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Thread started 19 Jul 2015 (Sunday) 18:54
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7D2 Metering Issue After Two Repairs

 
kesterc
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Jul 20, 2015 17:45 |  #16

I don't feel it's the shutter. If you know the correct exposure for a scene and you plot it in while in Manual Mode, it'll work just fine.



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John ­ from ­ PA
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Post edited over 5 years ago by John from PA. (2 edits in all)
     
Jul 20, 2015 20:02 as a reply to  @ post 17638170 |  #17

EXIF as DPP sees it. Just an easy suggestion, turn off the Auto Lighting Optimizer and see what happens. This will remove at least one step that allows the camera to make an exposure decision.


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kcbrown
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Post edited over 5 years ago by kcbrown. (3 edits in all)
     
Jul 20, 2015 21:06 |  #18

In looking at the EXIF data (external link), we find this:

Measured EV -2.75

That tells us everything we need to know. The camera's meter measured -2.75 EV from the scene. To put that in perspective, 0 EV is the exposure you'd get with 1 second at f/1. f/4 is 4 stops past that, so you'd need a shutter speed of 16 seconds at f/4 just to get 0 EV. -2.75 EV is, of course, 2.75 stops darker than that, which means you'll need an additional 2.75 stops of shutter opening time at f/4 to get the exposure the meter says is needed.

2.75 stops is 6.7 times (i.e., 2 raised to the power of 2.75). 6.7 * 16 seconds is 108 seconds, or 1 minute 48 seconds.

The ISO is 500, which reduces the needed exposure time in the above to 1/5 of its original value, which gets you 21.6 seconds. 20 seconds is the closest shutter speed to that, which is why the camera chose it.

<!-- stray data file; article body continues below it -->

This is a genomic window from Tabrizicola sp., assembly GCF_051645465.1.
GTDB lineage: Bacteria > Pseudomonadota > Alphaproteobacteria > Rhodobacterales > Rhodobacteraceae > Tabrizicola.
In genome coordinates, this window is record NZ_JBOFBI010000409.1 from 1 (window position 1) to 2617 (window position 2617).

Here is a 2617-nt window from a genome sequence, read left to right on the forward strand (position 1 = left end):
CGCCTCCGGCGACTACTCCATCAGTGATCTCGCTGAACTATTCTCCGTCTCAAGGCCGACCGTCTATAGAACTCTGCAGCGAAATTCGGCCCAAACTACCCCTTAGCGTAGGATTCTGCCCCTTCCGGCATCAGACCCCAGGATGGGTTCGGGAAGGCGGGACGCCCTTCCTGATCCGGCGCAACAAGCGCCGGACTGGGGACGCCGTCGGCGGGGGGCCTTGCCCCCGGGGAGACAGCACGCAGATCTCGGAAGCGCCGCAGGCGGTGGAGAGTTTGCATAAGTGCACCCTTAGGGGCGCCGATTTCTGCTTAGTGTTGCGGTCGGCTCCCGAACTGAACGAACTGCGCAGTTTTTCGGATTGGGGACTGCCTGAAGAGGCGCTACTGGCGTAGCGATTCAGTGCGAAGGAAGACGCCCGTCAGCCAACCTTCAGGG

The problem is unquestionably your camera's meter.


EDIT: I said "2.75 stops reduction of shutter opening time" in the above previously, and that's quite clearly incorrect. My intention was to indicate that the shutter has to be open longer, by 2.75 stops. I've also tried to add a little more clarity, though it sounds like people already understood what I said.


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rrblint
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Jul 20, 2015 22:10 |  #19

Yep, the meter is at fault:



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John ­ from ­ PA
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Jul 21, 2015 06:49 |  #20

kcbrown wrote in post #17638398 (external link)
In looking at the EXIF data (external link), we find this:

Measured EV -2.75

That tells us everything we need to know. The camera's meter measured -2.75 EV from the scene. To put that in perspective, 0 EV is the exposure you'd get with 1 second at f/1. f/4 is 4 stops past that, so you'd need a shutter speed of 16 seconds at f/4 just to get 0 EV. -2.75 EV is, of course, 2.75 stops below that, which means you'll need an additional 2.75 stops reduction of shutter opening time at f/4 to get the exposure the meter says is needed.

2.75 stops is 6.7 times. 6.7 * 16 seconds is 108 seconds, or 1 minute 48 seconds.

The ISO is 500, which reduces the needed exposure time in the above to 1/5 of its original value, which gets you 21.6 seconds. 20 seconds is the closest shutter speed to that, which is why the camera chose it.

The problem is unquestionably your camera's meter.

Nice analysis with a key variable as the end point. I'd also like to say that I would suspect in this day and age, many camera techs don't understand EV and its ramifications.




  
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Jul 21, 2015 08:00 |  #21

Whoa Maths (runs and hides). No, honestly, that is really cool. If you haven't sent the camera in I would include all of this information in what you send with the camera. I wonder if something is blocking the metering sensor or if it has blocks of dead pixels or something.


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kesterc
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Jul 21, 2015 10:08 |  #22

That confirms it...

I will provide this information to them, and hope they finally are able to fix this permanently.
Do you guys think they'll need to replace the meter ? Why would it work for a day or two after each previous repair?



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Jul 21, 2015 10:15 |  #23

Just as a side thought...

have you tried several lenses or only the 24-105? Just in case there is something wrong with the lens... (although it doesn't appear to be, but may explain why canon tech doesn't find anything but then it acts up again)


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Jul 21, 2015 10:48 |  #24

kesterc wrote in post #17638943 (external link)
That confirms it...

I will provide this information to them, and hope they finally are able to fix this permanently.
Do you guys think they'll need to replace the meter ? Why would it work for a day or two after each previous repair?